Truett “Rip” Sewell was born on May 11,1907 in Decatur,Alabama. He came from a family with plenty of baseball tradition. His cousin is Hall of Fame infielder Joe Sewell. Joe also had two brothers who played in the majors,Tommy, who played for the 1927 Cubs and Luke, who played twenty seasons in the American League. Rip pitched at Vanderbilt University before making his pro debut in 1931 for the Raleigh Capitals of the Piedmont League. He went 17-6 in 28 games, pitching a total of 172 innings. He also pitched briefly for Nashville of the Southern Association that year but allowed 18 runs in 16 innings of work. 

In June of 1932, Sewell made it to the majors with the Detroit Tigers. He would have a rough month stay, which led to a long layoff between major league appearances. From 1933 until 1937, Rip pitched for four different minor league teams in three different leagues. He was a workhorse pitcher during those years but he didn’t quite have good results. Sewell had a 6-17 5.90 record in 1933, then his ERA went over 6.00 the following year when he pitched 218 innings for Toledo of the American Association. Despite that high ERA, he was still able to have a winning record at 14-12, something other pitchers on that staff couldn’t claim with better ERA’s.

Things were even worse for Sewell in 1935 when he pitched for Louisville of the American Association. It was a high offense league but that still didn’t explain his 8.12 ERA in 194 innings. His record that year actually proved how bad he pitched, as he finished 6-20 with a near 2.00 WHIP. At age 29, pitching in the more pitcher-friendly International League, Sewell began to turn things around. He went 10-10 4.55 in 1936, then improved to 16-12 3.31 in 31 starts the next year, leading to his ticket back to the majors.On September 10, 1937, the Pirates got Sewell from Buffalo for three players and cash. He didn’t pitch for them in 1937, but was there on Opening Day in 1938 and he didn’t leave until after the 1949 season.

In 1938, Rip was used exclusively out of the bullpen the entire season. In 17 appearances, he pitched a total of 38.1 innings with a 4.23 ERA. In all but two of his appearances the Pirates lost the game and he was mainly being used in the mop-up role. His role with the Pirates changed just a few games into the 1939 season. He made his first start at the end of April, then after one more relief appearance, Rip made eleven starts in a row. He won six of his first eight starts during that stretch, throwing five complete games and one shutout. Sewell made those eight starts from May 1-June 1 and seemed to lose steam from overwork. He then fared poorly in the last three outings and was moved back to the bullpen. He finished with a 10-9 4.08 record and made a total of 52 appearances, pitching 176.1 innings.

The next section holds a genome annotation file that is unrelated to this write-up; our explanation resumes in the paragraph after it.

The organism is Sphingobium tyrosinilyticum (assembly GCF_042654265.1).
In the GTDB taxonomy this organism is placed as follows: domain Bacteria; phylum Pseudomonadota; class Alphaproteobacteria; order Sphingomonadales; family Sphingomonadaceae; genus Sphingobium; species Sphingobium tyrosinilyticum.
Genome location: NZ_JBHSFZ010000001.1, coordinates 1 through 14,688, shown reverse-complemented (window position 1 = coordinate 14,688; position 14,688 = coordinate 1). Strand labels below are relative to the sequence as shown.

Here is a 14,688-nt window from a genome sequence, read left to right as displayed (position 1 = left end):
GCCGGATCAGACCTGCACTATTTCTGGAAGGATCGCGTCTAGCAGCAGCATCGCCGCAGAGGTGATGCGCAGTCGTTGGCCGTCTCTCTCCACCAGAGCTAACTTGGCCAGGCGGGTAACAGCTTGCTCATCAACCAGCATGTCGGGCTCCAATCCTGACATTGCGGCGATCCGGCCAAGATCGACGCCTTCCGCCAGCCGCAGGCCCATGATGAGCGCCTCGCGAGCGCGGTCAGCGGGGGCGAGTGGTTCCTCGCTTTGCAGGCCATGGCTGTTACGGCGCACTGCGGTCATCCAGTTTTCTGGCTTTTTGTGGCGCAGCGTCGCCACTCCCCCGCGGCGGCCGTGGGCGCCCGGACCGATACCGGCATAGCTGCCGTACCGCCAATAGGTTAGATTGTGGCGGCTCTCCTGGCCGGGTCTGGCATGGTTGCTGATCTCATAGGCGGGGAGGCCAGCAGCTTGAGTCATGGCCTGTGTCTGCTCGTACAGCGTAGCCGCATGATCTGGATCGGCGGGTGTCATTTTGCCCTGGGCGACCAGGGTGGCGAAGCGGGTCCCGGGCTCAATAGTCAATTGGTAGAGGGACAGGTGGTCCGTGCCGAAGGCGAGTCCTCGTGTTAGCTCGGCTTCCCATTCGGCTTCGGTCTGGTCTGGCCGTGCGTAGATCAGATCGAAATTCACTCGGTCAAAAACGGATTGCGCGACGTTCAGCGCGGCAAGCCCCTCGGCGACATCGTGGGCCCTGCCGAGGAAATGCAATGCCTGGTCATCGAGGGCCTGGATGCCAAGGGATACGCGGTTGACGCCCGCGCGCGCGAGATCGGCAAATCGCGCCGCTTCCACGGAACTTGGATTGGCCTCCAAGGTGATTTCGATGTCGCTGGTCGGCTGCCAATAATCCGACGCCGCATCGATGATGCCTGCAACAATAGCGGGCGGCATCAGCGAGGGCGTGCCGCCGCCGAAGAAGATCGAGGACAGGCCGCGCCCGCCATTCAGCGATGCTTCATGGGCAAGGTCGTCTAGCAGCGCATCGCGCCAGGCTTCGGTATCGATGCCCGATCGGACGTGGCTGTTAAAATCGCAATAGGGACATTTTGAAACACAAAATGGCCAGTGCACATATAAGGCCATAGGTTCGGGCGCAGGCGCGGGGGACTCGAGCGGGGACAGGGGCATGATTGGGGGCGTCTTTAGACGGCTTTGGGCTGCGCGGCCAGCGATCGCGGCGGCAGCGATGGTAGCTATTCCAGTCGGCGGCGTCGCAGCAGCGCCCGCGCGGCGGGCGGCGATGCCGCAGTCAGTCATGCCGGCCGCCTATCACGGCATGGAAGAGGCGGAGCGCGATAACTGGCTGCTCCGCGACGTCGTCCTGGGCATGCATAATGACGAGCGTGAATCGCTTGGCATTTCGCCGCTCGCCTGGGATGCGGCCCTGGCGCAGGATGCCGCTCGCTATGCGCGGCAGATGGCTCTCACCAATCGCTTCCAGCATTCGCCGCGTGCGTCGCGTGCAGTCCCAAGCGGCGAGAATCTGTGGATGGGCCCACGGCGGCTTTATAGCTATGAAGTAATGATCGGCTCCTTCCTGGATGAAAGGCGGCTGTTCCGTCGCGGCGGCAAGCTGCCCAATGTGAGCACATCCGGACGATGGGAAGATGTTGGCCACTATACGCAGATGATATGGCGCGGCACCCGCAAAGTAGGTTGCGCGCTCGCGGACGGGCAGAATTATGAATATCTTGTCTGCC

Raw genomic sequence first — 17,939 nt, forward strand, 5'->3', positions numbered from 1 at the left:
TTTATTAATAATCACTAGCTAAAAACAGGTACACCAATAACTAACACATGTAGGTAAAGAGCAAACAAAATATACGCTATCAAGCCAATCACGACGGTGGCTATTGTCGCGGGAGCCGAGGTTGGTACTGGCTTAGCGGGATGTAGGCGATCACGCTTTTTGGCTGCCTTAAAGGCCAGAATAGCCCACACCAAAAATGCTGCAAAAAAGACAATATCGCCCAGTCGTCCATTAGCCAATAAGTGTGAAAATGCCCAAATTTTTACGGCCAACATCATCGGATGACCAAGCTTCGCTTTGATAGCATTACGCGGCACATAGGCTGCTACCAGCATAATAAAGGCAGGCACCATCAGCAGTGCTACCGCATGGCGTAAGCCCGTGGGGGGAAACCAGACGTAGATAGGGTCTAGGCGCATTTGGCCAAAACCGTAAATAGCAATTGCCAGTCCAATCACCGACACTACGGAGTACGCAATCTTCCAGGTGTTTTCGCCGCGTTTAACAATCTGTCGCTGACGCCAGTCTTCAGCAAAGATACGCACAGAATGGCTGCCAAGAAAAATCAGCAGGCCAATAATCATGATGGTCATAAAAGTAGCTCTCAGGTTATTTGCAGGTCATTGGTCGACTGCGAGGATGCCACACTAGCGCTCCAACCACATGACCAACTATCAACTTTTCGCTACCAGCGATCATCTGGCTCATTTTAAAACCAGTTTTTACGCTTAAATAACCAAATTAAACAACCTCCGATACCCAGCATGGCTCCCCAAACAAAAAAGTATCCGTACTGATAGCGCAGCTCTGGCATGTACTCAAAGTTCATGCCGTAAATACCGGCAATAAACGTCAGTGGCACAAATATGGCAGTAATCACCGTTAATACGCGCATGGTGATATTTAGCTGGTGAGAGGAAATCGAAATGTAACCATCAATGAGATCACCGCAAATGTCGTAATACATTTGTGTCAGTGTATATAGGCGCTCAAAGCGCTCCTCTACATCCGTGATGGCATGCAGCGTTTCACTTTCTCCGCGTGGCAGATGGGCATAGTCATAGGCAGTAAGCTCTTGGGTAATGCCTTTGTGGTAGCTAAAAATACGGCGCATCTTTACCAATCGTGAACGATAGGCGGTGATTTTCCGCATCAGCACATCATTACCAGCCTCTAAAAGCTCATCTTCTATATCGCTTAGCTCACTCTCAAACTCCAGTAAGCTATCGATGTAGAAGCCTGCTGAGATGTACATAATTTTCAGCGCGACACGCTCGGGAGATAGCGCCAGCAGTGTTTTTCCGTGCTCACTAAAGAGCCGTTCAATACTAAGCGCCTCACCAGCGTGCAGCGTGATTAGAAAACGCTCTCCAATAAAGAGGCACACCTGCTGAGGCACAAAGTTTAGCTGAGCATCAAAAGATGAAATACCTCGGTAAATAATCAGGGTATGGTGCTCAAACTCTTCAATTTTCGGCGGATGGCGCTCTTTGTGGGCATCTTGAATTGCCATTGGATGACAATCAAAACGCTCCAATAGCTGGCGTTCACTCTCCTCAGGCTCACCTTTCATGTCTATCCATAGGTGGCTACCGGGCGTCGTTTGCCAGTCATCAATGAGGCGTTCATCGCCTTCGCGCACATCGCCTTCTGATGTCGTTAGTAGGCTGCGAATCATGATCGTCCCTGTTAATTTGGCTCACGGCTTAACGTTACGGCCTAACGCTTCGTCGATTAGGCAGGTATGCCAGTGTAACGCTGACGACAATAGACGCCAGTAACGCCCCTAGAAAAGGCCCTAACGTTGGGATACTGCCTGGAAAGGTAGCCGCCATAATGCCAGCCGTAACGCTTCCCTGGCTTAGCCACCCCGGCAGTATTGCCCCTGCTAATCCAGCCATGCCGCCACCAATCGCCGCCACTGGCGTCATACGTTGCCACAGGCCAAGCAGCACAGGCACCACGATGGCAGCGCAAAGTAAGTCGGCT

His 1940 season was good enough to get him MVP votes, as he finished 25th in the voting. Sewell had a 16-5 record, the second best winning percentage(.724) in the NL and the fourth highest win total. His 2.80 ERA was the best on the team and third best in the league. Sewell was the only pitcher on the Pirates to win more than ten games that season, as the club finished 78-76 in fourth place.

In 1941, Sewell led the team in innings pitched with 249 and tied Max Butcher in games started with thirty-two. His ERA was 3.72 which sounds good but it actually ranked him fifth among the six pitchers on the Pirates who threw at least 100 innings. That accounted for his 14-17 record for a team that went 81-73. On August 24th, Rip pitched 11.2 innings in a 4-3 loss to the Braves. It was his third complete game in an eight day span and it was the second of three times that year that he pitched a complete game and took the loss in extra innings.

Just days after signing his contract for the 1942 season, Sewell was wounded in both legs during a hunting accident. The hunting injury turned into a blessing in disguise for his baseball career, first in made him ineligible for military service and secondly, he had to change his delivery, which led to a new pitch that made him famous, the Eephus pitch. Sewell threw a slow ball with a high arc(20-25 feet) that took forever to get to the plate and was nearly impossible to get good wood on, leaving batters flailing at the pitch most of the time.

Despite the injury, he was ready to go on Opening Day and he started the year off with two complete game wins, but things went south quick. By the end of May, he had an ERA of 5.18 and he had lost four start decisions. By the end of the season, he would lower his ERA nearly two runs and finish with a 17-15 record for a Pirates team that finished 15 games under the .500 mark. No one else on the team won more than eight games and he threw nearly 100 more innings than the next highest total.